1792 ENGLISH POETRY 1579-1830: SPENSER AND THE TRADITION

Thomas Chatterton

Mr. Emett, "Sonnet, supposed to be written by Chatterton" Poems, chiefly by Gentlemen of Devonshire and Cornwall (1792) 1:188.



Unhappy he, whose pensive reed still rues
The cruel sway of unrelenting fate;
Who, when soft smiling scenes of joy he views,
Can but contrast them with his wretched state;
To whom, in forming, Nature deign'd to impart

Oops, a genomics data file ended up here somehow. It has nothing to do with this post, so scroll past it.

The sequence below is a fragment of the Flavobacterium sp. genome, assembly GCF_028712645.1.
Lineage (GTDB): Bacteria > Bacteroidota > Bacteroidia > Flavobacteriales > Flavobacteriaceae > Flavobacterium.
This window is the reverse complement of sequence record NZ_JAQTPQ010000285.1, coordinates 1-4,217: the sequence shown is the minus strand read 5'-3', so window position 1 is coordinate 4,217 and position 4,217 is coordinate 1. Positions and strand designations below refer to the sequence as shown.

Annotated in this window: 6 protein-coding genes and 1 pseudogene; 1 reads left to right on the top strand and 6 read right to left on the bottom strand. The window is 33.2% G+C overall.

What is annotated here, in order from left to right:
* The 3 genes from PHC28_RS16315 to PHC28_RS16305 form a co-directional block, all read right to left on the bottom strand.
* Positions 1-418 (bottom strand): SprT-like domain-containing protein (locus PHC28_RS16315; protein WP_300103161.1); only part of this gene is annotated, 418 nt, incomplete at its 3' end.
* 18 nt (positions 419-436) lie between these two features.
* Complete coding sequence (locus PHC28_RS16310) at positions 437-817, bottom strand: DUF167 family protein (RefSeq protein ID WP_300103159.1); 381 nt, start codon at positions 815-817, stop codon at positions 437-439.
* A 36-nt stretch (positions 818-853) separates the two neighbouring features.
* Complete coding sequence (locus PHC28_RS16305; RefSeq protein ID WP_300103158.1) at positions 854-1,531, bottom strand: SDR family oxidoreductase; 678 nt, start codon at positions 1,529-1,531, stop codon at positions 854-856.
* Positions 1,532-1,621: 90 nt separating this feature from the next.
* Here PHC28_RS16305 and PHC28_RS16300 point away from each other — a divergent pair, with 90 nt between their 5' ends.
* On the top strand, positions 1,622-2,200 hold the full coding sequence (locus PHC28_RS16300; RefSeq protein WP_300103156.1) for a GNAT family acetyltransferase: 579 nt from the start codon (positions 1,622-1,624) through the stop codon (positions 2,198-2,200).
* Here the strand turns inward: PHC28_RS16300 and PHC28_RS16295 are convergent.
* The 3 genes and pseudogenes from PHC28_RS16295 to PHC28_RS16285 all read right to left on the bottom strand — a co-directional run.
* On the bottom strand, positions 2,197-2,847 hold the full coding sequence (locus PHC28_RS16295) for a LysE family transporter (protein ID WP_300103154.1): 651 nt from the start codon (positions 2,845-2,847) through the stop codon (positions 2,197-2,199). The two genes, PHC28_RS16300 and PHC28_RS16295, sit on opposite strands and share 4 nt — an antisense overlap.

Those gifts the gentle Muses hold the first,
A glowing fancy, and a feeling heart;
But gifts, in adverse fortune, how accurst!
To faithful love who well could tune his voice,
But where's the sympathizing fair to attend?
Whose liberal bosom pants to make a choice
To friendship sacred, yet can meet no friend—
Nay worse, though unoffending, seems to find
Conspiring enemies in all mankind!